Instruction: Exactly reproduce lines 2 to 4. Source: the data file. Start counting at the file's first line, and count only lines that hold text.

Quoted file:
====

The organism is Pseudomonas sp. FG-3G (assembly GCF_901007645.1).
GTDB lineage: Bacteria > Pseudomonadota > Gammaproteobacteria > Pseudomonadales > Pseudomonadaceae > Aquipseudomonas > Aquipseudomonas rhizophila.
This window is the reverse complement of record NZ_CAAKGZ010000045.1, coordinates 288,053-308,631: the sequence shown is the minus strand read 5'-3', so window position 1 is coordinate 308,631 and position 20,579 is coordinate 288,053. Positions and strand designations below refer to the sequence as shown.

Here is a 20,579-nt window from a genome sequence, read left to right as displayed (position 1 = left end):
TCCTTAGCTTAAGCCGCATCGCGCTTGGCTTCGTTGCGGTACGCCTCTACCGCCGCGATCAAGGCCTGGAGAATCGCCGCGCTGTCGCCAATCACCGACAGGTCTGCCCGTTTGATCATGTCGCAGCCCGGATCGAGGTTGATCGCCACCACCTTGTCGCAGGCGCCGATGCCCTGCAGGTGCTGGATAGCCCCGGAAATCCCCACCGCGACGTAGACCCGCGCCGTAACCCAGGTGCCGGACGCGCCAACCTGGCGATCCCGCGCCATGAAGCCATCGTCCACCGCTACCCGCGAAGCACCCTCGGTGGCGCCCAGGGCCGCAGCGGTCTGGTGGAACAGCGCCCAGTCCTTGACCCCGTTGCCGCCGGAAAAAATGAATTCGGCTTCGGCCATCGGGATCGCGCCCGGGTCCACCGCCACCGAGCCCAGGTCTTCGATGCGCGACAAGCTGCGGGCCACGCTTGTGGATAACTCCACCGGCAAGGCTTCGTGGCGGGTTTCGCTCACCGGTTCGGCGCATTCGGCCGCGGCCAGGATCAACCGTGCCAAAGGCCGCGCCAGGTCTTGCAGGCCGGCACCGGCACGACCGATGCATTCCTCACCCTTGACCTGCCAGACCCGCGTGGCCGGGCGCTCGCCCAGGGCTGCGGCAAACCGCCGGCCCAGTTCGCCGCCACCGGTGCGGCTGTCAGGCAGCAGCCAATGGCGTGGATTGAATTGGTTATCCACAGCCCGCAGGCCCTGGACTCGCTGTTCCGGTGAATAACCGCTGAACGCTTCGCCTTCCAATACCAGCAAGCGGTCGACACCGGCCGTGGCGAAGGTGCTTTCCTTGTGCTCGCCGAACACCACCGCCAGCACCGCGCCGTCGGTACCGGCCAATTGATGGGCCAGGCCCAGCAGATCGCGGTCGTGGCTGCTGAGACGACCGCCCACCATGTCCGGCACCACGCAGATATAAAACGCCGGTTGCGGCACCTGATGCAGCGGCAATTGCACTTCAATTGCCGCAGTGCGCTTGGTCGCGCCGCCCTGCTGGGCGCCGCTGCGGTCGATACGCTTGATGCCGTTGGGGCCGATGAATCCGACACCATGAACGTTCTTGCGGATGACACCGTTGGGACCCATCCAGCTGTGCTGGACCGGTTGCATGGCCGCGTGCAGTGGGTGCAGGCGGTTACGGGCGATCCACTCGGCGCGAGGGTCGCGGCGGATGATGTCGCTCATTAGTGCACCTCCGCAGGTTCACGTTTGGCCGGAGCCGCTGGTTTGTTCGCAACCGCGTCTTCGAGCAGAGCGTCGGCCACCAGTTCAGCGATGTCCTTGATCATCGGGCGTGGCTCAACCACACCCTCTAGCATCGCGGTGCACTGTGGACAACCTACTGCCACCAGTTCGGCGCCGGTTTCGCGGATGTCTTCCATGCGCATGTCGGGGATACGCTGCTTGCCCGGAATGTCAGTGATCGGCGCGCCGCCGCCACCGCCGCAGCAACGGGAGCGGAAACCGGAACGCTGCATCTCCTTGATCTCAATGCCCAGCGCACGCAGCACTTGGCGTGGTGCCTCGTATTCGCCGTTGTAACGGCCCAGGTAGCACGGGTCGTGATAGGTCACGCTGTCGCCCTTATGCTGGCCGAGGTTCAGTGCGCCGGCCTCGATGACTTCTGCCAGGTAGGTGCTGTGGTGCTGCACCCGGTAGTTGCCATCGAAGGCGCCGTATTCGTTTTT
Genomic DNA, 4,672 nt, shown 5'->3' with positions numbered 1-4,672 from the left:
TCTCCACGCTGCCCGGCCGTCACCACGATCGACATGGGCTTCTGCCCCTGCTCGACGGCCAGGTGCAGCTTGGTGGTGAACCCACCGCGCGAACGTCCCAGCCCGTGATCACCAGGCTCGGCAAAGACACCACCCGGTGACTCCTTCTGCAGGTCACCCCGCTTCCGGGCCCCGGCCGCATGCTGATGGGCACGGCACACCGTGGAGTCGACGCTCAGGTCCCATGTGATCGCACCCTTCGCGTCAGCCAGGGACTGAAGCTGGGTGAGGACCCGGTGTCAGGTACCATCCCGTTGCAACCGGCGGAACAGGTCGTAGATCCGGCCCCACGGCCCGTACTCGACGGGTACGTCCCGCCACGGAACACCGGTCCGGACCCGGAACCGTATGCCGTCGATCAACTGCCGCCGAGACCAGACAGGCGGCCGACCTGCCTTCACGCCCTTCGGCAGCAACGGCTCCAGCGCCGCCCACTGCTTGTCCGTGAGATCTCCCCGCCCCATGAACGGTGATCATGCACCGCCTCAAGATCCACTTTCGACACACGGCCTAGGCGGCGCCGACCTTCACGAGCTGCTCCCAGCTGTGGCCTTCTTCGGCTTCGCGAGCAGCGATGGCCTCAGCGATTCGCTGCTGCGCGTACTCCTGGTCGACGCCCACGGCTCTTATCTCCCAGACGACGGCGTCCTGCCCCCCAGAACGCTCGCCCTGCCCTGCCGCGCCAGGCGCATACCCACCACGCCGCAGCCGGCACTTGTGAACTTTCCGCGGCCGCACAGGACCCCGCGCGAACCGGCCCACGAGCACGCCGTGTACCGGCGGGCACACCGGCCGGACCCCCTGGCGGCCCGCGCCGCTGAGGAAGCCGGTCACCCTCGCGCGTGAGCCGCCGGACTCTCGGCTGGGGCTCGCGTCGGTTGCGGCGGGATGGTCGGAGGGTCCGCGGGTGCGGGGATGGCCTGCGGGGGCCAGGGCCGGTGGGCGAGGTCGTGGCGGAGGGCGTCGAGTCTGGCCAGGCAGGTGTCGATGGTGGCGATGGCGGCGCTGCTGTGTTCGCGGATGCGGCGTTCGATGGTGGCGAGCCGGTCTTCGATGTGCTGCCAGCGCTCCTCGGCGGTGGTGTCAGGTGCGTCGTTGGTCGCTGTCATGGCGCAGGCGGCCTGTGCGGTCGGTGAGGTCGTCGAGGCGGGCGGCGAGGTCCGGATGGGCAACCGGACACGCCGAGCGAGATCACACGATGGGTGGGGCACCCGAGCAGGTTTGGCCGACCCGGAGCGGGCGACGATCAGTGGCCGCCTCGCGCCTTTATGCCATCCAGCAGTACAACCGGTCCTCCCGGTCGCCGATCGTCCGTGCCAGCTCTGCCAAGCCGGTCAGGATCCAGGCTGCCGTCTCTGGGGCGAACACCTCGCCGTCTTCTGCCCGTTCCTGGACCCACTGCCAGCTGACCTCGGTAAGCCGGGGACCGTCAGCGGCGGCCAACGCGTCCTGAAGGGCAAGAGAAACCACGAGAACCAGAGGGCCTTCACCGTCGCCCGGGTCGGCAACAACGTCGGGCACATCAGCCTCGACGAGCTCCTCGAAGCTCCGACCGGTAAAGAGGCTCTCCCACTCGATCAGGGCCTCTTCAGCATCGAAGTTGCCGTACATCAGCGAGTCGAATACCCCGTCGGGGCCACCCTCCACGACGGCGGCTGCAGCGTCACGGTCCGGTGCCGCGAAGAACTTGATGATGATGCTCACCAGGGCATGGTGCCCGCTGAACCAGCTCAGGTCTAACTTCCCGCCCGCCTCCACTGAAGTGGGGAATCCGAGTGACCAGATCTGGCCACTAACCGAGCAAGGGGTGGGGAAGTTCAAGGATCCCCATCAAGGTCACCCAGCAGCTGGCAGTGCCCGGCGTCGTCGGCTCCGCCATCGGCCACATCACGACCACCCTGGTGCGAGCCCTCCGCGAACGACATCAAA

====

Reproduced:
GTDB lineage: Bacteria > Pseudomonadota > Gammaproteobacteria > Pseudomonadales > Pseudomonadaceae > Aquipseudomonas > Aquipseudomonas rhizophila.
This window is the reverse complement of record NZ_CAAKGZ010000045.1, coordinates 288,053-308,631: the sequence shown is the minus strand read 5'-3', so window position 1 is coordinate 308,631 and position 20,579 is coordinate 288,053. Positions and strand designations below refer to the sequence as shown.

Here is a 20,579-nt window from a genome sequence, read left to right as displayed (position 1 = left end):